Ag Economy Barometer Hit a New High in October

Posted on Tue, 11/03/2020 - 11:08

Farmer sentiment climbed to a new record-high in October, according to Purdue University and CME Group’s Ag Economy Barometer. The barometer that’s based on a survey of 400 ag producers jumped 27 points from September to 186 points, which topped the previous record high set in February 2020 before the pandemic took hold. The survey was conducted Oct. 19-23.

Producers were more optimistic about both current and coming conditions. The index on future expectations jumped 23 points from September to 186 points. The index of current conditions surged 36 points from September to 178 points.

“The late summer/fall rally in commodity prices, combined with government program payments arising from the second round of the Coronavirus Food Assistance Program (CFAP 2), appeared to be the primary drivers behind the sentiment improvement. ... The combination of good yields and rallying crop prices set the stage for an additional boost in farmer sentiment,” the related report said.

Twenty-five percent of survey respondents indicated their farms were better off financially today vs. the same time last year. The authors of the report provided the following perspective on that response: “Although at first glance that might not sound very positive, it’s by far the most positive response farmers have provided since the inception of the barometer survey in fall 2015, and was up 11 points compared to a month earlier. The previous record high response to this question occurred in November 2019, when just 16% of respondents said their farm was better off financially than in the year ago period.”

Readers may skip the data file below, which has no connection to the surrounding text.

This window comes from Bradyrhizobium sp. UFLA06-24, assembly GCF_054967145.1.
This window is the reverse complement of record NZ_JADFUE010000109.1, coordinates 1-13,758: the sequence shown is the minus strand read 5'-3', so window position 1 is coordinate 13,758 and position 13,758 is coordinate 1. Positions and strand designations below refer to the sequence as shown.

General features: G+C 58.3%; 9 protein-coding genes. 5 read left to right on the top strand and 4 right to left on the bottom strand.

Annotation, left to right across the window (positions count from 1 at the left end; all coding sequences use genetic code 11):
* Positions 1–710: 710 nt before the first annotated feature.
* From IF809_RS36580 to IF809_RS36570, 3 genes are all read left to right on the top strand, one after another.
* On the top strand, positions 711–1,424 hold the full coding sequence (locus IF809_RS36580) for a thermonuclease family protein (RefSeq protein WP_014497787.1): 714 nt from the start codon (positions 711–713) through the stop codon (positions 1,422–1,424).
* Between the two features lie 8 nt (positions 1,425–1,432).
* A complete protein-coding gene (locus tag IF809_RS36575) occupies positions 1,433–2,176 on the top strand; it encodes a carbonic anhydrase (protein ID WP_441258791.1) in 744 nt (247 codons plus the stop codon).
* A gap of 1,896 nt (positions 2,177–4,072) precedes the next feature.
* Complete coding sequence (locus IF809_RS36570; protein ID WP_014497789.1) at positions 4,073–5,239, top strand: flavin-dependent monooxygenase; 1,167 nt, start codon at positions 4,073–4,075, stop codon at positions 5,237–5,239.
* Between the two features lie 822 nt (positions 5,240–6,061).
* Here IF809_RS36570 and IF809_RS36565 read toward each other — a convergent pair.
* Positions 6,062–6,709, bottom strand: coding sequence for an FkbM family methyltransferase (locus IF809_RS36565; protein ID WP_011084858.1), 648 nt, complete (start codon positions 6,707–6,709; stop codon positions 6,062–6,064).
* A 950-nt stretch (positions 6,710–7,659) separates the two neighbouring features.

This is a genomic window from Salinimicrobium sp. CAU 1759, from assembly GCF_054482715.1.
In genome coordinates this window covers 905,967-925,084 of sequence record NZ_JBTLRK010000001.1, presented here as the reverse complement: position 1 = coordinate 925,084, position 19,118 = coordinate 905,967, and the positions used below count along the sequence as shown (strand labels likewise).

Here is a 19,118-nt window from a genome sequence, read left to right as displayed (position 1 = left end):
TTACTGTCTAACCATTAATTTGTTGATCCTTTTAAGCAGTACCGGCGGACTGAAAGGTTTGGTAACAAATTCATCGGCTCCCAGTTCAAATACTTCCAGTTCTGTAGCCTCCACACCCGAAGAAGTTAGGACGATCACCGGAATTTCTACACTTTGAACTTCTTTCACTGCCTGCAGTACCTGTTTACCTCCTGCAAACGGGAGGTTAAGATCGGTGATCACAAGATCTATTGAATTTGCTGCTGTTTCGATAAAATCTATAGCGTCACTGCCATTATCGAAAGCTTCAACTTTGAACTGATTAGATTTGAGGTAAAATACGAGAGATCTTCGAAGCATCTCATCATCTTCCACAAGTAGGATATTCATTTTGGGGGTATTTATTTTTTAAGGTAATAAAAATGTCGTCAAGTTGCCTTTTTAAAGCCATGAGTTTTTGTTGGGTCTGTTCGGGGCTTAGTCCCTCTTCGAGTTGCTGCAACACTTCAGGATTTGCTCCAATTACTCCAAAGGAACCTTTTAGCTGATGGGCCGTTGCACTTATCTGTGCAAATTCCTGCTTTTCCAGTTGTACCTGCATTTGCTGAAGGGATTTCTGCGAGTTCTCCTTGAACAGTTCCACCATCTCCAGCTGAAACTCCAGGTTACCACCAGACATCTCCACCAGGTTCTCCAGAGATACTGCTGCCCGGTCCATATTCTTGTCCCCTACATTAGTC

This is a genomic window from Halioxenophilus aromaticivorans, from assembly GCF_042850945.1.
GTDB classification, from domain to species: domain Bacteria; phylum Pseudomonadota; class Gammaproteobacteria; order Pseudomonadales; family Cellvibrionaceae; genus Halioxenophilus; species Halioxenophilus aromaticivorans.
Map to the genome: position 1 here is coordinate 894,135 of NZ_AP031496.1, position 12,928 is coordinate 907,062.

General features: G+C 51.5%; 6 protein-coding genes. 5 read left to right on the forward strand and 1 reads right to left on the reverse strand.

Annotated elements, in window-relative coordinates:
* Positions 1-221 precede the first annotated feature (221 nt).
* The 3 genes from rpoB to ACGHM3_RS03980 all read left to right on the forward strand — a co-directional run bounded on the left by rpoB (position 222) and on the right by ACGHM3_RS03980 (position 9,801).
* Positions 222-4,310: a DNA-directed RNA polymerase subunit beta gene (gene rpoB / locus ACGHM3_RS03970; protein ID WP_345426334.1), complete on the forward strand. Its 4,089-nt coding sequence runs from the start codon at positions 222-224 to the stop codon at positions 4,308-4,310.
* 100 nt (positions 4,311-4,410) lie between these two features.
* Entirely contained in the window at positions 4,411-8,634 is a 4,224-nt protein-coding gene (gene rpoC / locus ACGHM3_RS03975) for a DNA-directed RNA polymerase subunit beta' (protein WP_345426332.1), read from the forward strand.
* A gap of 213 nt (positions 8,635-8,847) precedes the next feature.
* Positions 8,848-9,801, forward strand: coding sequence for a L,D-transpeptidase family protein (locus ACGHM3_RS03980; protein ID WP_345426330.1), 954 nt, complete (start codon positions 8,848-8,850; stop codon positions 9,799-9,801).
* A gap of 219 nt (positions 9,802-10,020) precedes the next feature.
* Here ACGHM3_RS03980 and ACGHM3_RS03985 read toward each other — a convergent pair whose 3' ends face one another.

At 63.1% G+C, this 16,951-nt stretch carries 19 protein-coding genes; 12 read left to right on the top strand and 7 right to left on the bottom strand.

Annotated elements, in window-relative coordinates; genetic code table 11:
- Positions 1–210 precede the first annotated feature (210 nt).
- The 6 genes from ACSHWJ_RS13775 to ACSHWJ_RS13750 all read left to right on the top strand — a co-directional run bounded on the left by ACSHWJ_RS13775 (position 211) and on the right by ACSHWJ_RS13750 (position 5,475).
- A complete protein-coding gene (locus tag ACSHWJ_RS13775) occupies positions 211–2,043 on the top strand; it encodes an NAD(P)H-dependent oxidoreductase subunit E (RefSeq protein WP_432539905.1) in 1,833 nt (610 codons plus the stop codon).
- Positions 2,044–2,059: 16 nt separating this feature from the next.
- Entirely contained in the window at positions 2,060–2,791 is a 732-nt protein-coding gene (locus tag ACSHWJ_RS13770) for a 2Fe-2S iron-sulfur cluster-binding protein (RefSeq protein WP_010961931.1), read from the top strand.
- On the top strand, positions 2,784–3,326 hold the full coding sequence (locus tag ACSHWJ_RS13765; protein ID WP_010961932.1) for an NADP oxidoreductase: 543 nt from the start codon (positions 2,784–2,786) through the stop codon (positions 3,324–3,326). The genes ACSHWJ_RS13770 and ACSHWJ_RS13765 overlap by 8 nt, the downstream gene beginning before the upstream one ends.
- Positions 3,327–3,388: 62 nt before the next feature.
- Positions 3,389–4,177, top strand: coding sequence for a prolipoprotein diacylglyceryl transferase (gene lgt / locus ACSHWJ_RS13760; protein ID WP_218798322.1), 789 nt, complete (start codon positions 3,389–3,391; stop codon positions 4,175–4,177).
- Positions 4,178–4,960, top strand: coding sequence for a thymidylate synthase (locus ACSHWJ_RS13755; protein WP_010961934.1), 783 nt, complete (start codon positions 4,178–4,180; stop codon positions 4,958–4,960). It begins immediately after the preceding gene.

Optimism about trade with China also climbed in October, with 59% of respondents indicating they expect China to fulfill the food and ag import requirements of the Phase 1 trade agreement. The month prior, just 47% of those surveyed expected that to occur. The number of producers expecting overall exports to climb over the next five years rose seven percentage points from September to 65%.

An increasing number of producers expect farmland values to climb over the next year, and attitudes toward equipment purchases are also improving.